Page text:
Then it drew toward day. ‘Now you shall listen to my advice,’ said Merlin to the three kings. ‘King Ban and Bors, with their fellowship of ten thousand men, should be put in the wood beside here in an ambushment and stay there secretly, and they should go there before the light of the day comes. [I changed a few of the words + sentence structure to make it actually legible to me, as I usually do. Was that the correct definition for the words? I am pretty sure that was the correct definition for the words. #professional]  And they should not stir until you and your knights [Wait he’s talking to Arthur?] have fought with the eleven kings for a long while. And when it is daylight position your troops exactly before the northern host and the passage that they may see all your host. For then they will be more bold when they see about you but twenty thousand men, and they will be the gladder to suffer you and your host to come over the passage.’

The three kings and all the barons said that Merlin said passingly well, and it was done soon as Merlin devised. So on the morn, when both armies saw each other, the army of the north was well comforted. Then to Ulfius and Brastias were delivered three thousand men of arms [What does that mean], and they set on them fiercely in the passage and slew so many on the right hand and the left hand that it was a wonder to tell.

When the eleven kings saw that so small a fellowship did such great deeds of arms, they were ashamed and set on them fiercely again, and Sir Ulfius’ horse was slain under him, but he did marvelously well on foot. [Don’t care about Sir Ulfius, but the poor horse. RIP.] But the Duke Eustace of Cambenet and King Clariance of Northumberland were always grievous on Ulfius. [‘Grievous.’ I kind of like it and I’m too unimaginative to think up a modern equivalent. So I shall refrain from butchering the text for now.] Then Brastias saw his fellow fare so, and he smote the duke with a spear so that horse and man fell down. King Clariance saw that and returned the same unto Brastias, and both smote the other so that horse and man went down to the earth, and so they lay stunned for a long while, and the hard bones of their horses’ knees were broken. [RIP horses number two and three #thehorsesdeservedbetter #therealcasualtiesofthisbattle]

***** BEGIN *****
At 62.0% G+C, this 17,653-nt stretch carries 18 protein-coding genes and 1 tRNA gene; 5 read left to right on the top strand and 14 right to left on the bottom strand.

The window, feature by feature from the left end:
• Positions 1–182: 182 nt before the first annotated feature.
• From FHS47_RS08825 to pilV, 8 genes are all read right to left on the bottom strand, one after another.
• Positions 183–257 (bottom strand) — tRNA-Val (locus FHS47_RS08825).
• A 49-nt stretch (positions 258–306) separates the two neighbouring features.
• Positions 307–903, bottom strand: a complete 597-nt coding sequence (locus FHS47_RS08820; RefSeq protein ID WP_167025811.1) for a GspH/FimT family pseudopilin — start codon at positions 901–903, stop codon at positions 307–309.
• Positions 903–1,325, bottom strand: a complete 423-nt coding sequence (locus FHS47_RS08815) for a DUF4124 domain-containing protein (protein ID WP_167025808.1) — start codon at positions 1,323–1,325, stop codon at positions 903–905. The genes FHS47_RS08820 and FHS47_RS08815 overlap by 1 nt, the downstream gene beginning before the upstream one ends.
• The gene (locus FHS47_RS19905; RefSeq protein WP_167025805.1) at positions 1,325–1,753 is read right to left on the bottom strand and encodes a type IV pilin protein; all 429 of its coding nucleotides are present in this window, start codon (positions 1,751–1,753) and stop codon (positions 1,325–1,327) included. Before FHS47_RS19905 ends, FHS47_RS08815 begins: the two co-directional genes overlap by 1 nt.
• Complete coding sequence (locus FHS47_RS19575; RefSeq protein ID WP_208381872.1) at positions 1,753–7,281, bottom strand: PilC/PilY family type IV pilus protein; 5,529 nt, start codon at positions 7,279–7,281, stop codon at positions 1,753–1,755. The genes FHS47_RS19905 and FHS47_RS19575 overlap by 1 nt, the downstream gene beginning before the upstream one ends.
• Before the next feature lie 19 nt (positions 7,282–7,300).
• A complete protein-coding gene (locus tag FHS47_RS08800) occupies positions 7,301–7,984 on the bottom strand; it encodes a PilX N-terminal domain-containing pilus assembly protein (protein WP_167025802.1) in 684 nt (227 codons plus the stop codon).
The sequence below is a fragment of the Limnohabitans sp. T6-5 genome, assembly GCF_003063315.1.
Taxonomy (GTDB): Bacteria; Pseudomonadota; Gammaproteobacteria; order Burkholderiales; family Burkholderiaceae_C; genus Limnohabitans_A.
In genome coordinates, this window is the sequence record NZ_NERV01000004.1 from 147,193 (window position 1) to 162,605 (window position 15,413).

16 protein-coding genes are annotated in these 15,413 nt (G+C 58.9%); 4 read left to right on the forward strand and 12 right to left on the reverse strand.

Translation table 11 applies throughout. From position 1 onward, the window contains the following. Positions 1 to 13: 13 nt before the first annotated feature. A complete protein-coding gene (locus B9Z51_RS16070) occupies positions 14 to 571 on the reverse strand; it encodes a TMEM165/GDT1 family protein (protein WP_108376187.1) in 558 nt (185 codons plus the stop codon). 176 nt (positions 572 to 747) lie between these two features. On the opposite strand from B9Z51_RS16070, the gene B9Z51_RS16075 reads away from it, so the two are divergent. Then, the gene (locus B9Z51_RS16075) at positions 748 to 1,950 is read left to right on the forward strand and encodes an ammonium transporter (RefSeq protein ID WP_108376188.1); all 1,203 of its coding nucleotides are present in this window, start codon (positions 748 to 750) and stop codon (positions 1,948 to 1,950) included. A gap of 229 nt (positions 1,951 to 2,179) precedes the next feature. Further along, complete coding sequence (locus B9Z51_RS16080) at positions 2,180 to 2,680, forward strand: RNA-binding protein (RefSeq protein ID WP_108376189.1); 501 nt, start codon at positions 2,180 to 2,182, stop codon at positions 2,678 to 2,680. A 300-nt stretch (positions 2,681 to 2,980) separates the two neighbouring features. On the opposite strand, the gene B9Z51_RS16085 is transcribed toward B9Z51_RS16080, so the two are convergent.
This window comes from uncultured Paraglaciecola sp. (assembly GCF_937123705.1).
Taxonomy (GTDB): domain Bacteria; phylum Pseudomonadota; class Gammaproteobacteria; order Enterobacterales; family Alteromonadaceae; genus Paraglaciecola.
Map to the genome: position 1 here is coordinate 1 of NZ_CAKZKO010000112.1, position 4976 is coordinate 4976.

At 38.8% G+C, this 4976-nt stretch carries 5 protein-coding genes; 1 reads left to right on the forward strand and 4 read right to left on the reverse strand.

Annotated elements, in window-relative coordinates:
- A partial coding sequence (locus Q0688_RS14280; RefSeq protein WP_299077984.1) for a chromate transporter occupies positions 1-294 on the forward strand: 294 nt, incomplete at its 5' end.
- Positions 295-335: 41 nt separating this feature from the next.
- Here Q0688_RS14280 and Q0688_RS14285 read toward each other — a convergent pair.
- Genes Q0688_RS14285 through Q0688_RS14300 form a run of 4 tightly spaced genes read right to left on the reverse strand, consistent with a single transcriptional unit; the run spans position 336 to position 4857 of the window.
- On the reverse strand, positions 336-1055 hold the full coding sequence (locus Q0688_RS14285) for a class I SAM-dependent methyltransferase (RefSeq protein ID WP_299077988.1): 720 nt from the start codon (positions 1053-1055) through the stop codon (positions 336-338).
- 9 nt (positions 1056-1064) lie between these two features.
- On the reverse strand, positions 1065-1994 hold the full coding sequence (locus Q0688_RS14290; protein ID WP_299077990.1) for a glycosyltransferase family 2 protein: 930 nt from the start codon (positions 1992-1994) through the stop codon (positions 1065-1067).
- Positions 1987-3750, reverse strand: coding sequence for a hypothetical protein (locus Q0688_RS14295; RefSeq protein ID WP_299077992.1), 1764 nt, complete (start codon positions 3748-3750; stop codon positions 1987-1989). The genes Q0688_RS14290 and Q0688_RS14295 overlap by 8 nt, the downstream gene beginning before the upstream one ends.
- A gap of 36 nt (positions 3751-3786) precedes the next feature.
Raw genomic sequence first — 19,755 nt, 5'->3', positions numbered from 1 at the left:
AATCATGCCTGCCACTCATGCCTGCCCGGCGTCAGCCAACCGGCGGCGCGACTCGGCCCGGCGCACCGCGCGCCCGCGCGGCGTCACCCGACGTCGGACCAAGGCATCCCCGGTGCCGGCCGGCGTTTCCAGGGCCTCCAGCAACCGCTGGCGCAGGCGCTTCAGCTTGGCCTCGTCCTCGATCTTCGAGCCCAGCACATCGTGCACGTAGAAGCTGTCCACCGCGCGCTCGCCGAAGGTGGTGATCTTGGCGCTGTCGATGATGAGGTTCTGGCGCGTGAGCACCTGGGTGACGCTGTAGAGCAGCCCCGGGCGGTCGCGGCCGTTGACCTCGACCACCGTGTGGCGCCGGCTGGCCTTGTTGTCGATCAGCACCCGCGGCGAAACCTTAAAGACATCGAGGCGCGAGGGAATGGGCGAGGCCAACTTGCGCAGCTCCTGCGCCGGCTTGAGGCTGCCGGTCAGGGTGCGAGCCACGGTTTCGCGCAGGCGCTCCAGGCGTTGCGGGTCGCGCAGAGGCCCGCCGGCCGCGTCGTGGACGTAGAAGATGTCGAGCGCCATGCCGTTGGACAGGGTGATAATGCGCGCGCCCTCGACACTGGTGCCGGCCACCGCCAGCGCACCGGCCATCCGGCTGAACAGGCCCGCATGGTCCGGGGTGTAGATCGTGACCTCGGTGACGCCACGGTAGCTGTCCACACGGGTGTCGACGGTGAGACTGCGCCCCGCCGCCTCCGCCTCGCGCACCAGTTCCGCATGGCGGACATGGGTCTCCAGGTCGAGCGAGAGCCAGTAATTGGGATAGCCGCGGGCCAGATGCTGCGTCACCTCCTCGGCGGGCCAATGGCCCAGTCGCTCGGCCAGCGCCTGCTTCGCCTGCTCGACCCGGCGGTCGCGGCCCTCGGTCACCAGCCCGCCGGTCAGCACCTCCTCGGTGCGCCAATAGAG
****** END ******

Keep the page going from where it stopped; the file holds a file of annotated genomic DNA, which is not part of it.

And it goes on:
Then came Sir Kay the Seneschal with six fellows accompanying him, and they did passing well. [This was back when Kay was cool and not a useful plot device to make all the other young heroes look better by comparison, so back then he could actually win the occasional fight, you see.] With that the eleven kings came, and both Griflet and Lucan the butler were put to the earth, horse and man, by King Brandegoris, King Idres, and King Anguisant. [I hope I have consistent spelling on all these names, because each and every one of these characters’ names has like ten spellings. I am not entirely sure that I have consistent spelling on all these names.] Then waxed the battle passing hard on both parties.

When Sir Kay saw Griflet on foot, he rode unto King Nentres and smote him down, and led his horse unto Sir Griflet and horsed him again. Also Sir Kay with the same spear smote down King Lot and hurt him passing sore. [Wait, seriously? Kay took on King Lot and won? Maybe Kay just got old later on and that’s why he stopped winning fights.] The king with the Hundred Knights saw that and ran unto Sir Kay and smote him down and took his horse, and gave the horse to King Lot, whereof King Lot thanked him.

When Sir Griflet saw Sir Kay and Lucan the butler on foot, he took a sharp spear great and square [idk what that means, but whatever ‘square’ is, it’s not the shape so], and rode to Pinel, a good man of arms, and smote horse and man down. And then he took his horse and gave it to Sir Kay.